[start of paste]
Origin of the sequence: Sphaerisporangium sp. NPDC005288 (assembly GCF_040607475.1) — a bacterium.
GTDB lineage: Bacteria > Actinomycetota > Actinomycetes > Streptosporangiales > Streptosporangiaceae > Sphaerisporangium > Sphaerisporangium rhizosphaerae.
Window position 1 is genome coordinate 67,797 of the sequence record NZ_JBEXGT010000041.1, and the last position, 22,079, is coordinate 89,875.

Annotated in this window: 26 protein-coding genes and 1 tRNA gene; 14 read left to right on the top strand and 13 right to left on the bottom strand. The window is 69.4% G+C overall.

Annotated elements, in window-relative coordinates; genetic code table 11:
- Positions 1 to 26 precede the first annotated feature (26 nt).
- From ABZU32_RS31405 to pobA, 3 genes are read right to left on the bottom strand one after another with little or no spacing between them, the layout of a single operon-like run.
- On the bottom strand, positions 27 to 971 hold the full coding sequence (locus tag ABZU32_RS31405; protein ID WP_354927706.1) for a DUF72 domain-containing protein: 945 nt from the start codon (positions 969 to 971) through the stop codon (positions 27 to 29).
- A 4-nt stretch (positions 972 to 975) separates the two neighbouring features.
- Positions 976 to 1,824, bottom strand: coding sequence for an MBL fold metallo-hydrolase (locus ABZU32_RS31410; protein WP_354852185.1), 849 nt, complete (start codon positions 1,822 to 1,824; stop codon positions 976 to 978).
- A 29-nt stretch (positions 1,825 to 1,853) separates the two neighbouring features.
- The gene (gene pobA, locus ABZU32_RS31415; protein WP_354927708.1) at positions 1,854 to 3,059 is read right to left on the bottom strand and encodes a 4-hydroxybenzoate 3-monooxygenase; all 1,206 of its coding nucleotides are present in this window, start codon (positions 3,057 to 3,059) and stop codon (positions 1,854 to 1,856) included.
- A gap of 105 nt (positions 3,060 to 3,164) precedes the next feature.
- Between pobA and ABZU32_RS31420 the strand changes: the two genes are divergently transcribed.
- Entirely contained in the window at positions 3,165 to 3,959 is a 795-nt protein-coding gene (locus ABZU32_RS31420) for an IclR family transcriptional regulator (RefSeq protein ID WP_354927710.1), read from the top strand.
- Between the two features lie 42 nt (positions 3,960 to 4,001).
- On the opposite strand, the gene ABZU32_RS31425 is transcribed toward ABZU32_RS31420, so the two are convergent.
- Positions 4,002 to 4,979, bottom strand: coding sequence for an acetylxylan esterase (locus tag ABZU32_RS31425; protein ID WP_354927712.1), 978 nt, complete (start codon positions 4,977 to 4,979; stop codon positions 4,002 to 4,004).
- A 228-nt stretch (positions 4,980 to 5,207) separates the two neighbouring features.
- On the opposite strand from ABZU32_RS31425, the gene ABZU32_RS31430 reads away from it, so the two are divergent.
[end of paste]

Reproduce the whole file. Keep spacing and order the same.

Origin of the sequence: Sphaerisporangium sp. NPDC005288 (assembly GCF_040607475.1) — a bacterium.
GTDB lineage: Bacteria > Actinomycetota > Actinomycetes > Streptosporangiales > Streptosporangiaceae > Sphaerisporangium > Sphaerisporangium rhizosphaerae.
Window position 1 is genome coordinate 67,797 of the sequence record NZ_JBEXGT010000041.1, and the last position, 22,079, is coordinate 89,875.

Annotated in this window: 26 protein-coding genes and 1 tRNA gene; 14 read left to right on the top strand and 13 right to left on the bottom strand. The window is 69.4% G+C overall.

Annotated elements, in window-relative coordinates; genetic code table 11:
- Positions 1 to 26 precede the first annotated feature (26 nt).
- From ABZU32_RS31405 to pobA, 3 genes are read right to left on the bottom strand one after another with little or no spacing between them, the layout of a single operon-like run.
- On the bottom strand, positions 27 to 971 hold the full coding sequence (locus tag ABZU32_RS31405; protein ID WP_354927706.1) for a DUF72 domain-containing protein: 945 nt from the start codon (positions 969 to 971) through the stop codon (positions 27 to 29).
- A 4-nt stretch (positions 972 to 975) separates the two neighbouring features.
- Positions 976 to 1,824, bottom strand: coding sequence for an MBL fold metallo-hydrolase (locus ABZU32_RS31410; protein WP_354852185.1), 849 nt, complete (start codon positions 1,822 to 1,824; stop codon positions 976 to 978).
- A 29-nt stretch (positions 1,825 to 1,853) separates the two neighbouring features.
- The gene (gene pobA, locus ABZU32_RS31415; protein WP_354927708.1) at positions 1,854 to 3,059 is read right to left on the bottom strand and encodes a 4-hydroxybenzoate 3-monooxygenase; all 1,206 of its coding nucleotides are present in this window, start codon (positions 3,057 to 3,059) and stop codon (positions 1,854 to 1,856) included.
- A gap of 105 nt (positions 3,060 to 3,164) precedes the next feature.
- Between pobA and ABZU32_RS31420 the strand changes: the two genes are divergently transcribed.
- Entirely contained in the window at positions 3,165 to 3,959 is a 795-nt protein-coding gene (locus ABZU32_RS31420) for an IclR family transcriptional regulator (RefSeq protein ID WP_354927710.1), read from the top strand.
- Between the two features lie 42 nt (positions 3,960 to 4,001).
- On the opposite strand, the gene ABZU32_RS31425 is transcribed toward ABZU32_RS31420, so the two are convergent.
- Positions 4,002 to 4,979, bottom strand: coding sequence for an acetylxylan esterase (locus tag ABZU32_RS31425; protein ID WP_354927712.1), 978 nt, complete (start codon positions 4,977 to 4,979; stop codon positions 4,002 to 4,004).
- A 228-nt stretch (positions 4,980 to 5,207) separates the two neighbouring features.
- On the opposite strand from ABZU32_RS31425, the gene ABZU32_RS31430 reads away from it, so the two are divergent.